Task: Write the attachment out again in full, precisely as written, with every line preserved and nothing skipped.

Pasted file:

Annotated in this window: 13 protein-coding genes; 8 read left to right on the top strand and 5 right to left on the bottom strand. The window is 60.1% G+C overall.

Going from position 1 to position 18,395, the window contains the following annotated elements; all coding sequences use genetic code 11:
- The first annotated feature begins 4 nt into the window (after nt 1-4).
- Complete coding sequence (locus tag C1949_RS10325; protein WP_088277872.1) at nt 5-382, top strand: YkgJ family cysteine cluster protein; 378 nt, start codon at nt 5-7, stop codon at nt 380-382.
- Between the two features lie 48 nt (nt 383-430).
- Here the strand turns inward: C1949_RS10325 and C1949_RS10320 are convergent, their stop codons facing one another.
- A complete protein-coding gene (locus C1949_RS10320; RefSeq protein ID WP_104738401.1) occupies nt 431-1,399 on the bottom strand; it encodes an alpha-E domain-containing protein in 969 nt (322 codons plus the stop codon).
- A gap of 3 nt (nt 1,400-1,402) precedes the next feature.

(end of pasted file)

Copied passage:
Annotated in this window: 13 protein-coding genes; 8 read left to right on the top strand and 5 right to left on the bottom strand. The window is 60.1% G+C overall.

Going from position 1 to position 18,395, the window contains the following annotated elements; all coding sequences use genetic code 11:
- The first annotated feature begins 4 nt into the window (after nt 1-4).
- Complete coding sequence (locus tag C1949_RS10325; protein WP_088277872.1) at nt 5-382, top strand: YkgJ family cysteine cluster protein; 378 nt, start codon at nt 5-7, stop codon at nt 380-382.
- Between the two features lie 48 nt (nt 383-430).
- Here the strand turns inward: C1949_RS10325 and C1949_RS10320 are convergent, their stop codons facing one another.
- A complete protein-coding gene (locus C1949_RS10320; RefSeq protein ID WP_104738401.1) occupies nt 431-1,399 on the bottom strand; it encodes an alpha-E domain-containing protein in 969 nt (322 codons plus the stop codon).
- A gap of 3 nt (nt 1,400-1,402) precedes the next feature.